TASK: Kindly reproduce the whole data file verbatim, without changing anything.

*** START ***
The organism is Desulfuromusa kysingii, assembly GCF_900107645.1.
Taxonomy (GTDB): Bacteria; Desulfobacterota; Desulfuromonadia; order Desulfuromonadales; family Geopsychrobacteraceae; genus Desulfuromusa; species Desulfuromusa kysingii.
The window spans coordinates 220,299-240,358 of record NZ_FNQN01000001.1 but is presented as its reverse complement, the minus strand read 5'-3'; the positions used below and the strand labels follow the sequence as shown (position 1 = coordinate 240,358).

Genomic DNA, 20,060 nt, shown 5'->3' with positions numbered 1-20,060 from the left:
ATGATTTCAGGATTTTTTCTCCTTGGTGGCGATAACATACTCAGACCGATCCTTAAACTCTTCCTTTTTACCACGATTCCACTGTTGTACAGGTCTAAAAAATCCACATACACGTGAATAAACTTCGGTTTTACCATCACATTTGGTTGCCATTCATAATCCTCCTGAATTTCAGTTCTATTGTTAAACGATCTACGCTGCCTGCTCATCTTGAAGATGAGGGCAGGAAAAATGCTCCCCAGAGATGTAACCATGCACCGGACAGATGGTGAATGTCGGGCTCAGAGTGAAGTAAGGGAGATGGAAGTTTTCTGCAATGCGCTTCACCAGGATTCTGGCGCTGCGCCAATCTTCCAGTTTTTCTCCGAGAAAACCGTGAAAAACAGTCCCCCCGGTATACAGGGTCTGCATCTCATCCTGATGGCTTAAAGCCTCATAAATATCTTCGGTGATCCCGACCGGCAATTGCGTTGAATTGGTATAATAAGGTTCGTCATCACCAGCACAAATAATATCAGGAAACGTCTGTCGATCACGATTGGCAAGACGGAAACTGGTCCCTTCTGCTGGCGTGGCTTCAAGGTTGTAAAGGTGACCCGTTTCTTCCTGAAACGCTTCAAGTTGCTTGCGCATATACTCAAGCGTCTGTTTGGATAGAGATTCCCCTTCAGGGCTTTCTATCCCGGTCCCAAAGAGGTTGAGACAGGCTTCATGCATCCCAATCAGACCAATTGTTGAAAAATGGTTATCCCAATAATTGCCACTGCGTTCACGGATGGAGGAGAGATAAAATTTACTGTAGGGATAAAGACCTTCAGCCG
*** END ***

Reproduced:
The organism is Desulfuromusa kysingii, assembly GCF_900107645.1.
Taxonomy (GTDB): Bacteria; Desulfobacterota; Desulfuromonadia; order Desulfuromonadales; family Geopsychrobacteraceae; genus Desulfuromusa; species Desulfuromusa kysingii.
The window spans coordinates 220,299-240,358 of record NZ_FNQN01000001.1 but is presented as its reverse complement, the minus strand read 5'-3'; the positions used below and the strand labels follow the sequence as shown (position 1 = coordinate 240,358).

Genomic DNA, 20,060 nt, shown 5'->3' with positions numbered 1-20,060 from the left:
ATGATTTCAGGATTTTTTCTCCTTGGTGGCGATAACATACTCAGACCGATCCTTAAACTCTTCCTTTTTACCACGATTCCACTGTTGTACAGGTCTAAAAAATCCACATACACGTGAATAAACTTCGGTTTTACCATCACATTTGGTTGCCATTCATAATCCTCCTGAATTTCAGTTCTATTGTTAAACGATCTACGCTGCCTGCTCATCTTGAAGATGAGGGCAGGAAAAATGCTCCCCAGAGATGTAACCATGCACCGGACAGATGGTGAATGTCGGGCTCAGAGTGAAGTAAGGGAGATGGAAGTTTTCTGCAATGCGCTTCACCAGGATTCTGGCGCTGCGCCAATCTTCCAGTTTTTCTCCGAGAAAACCGTGAAAAACAGTCCCCCCGGTATACAGGGTCTGCATCTCATCCTGATGGCTTAAAGCCTCATAAATATCTTCGGTGATCCCGACCGGCAATTGCGTTGAATTGGTATAATAAGGTTCGTCATCACCAGCACAAATAATATCAGGAAACGTCTGTCGATCACGATTGGCAAGACGGAAACTGGTCCCTTCTGCTGGCGTGGCTTCAAGGTTGTAAAGGTGACCCGTTTCTTCCTGAAACGCTTCAAGTTGCTTGCGCATATACTCAAGCGTCTGTTTGGATAGAGATTCCCCTTCAGGGCTTTCTATCCCGGTCCCAAAGAGGTTGAGACAGGCTTCATGCATCCCAATCAGACCAATTGTTGAAAAATGGTTATCCCAATAATTGCCACTGCGTTCACGGATGGAGGAGAGATAAAATTTACTGTAGGGATAAAGACCTTCAGCCG